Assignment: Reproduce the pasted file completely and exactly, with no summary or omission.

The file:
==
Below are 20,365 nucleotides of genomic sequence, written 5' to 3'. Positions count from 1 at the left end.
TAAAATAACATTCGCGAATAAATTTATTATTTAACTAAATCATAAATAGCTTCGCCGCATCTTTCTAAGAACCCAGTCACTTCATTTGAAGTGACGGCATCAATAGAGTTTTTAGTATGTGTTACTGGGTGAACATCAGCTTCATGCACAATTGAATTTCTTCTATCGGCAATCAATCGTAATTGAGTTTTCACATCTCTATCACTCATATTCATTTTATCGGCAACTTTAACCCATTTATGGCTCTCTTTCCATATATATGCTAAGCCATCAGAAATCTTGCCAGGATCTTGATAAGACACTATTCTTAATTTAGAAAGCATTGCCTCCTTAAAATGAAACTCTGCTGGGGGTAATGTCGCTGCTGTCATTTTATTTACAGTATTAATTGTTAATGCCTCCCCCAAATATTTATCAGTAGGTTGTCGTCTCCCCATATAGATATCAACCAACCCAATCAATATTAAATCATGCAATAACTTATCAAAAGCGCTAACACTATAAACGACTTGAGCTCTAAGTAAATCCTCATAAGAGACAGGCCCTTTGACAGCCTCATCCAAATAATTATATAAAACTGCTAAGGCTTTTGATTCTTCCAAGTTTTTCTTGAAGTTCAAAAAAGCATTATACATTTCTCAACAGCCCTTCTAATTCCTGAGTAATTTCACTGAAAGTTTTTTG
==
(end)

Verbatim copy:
Below are 20,365 nucleotides of genomic sequence, written 5' to 3'. Positions count from 1 at the left end.
TAAAATAACATTCGCGAATAAATTTATTATTTAACTAAATCATAAATAGCTTCGCCGCATCTTTCTAAGAACCCAGTCACTTCATTTGAAGTGACGGCATCAATAGAGTTTTTAGTATGTGTTACTGGGTGAACATCAGCTTCATGCACAATTGAATTTCTTCTATCGGCAATCAATCGTAATTGAGTTTTCACATCTCTATCACTCATATTCATTTTATCGGCAACTTTAACCCATTTATGGCTCTCTTTCCATATATATGCTAAGCCATCAGAAATCTTGCCAGGATCTTGATAAGACACTATTCTTAATTTAGAAAGCATTGCCTCCTTAAAATGAAACTCTGCTGGGGGTAATGTCGCTGCTGTCATTTTATTTACAGTATTAATTGTTAATGCCTCCCCCAAATATTTATCAGTAGGTTGTCGTCTCCCCATATAGATATCAACCAACCCAATCAATATTAAATCATGCAATAACTTATCAAAAGCGCTAACACTATAAACGACTTGAGCTCTAAGTAAATCCTCATAAGAGACAGGCCCTTTGACAGCCTCATCCAAATAATTATATAAAACTGCTAAGGCTTTTGATTCTTCCAAGTTTTTCTTGAAGTTCAAAAAAGCATTATACATTTCTCAACAGCCCTTCTAATTCCTGAGTAATTTCACTGAAAGTTTTTTG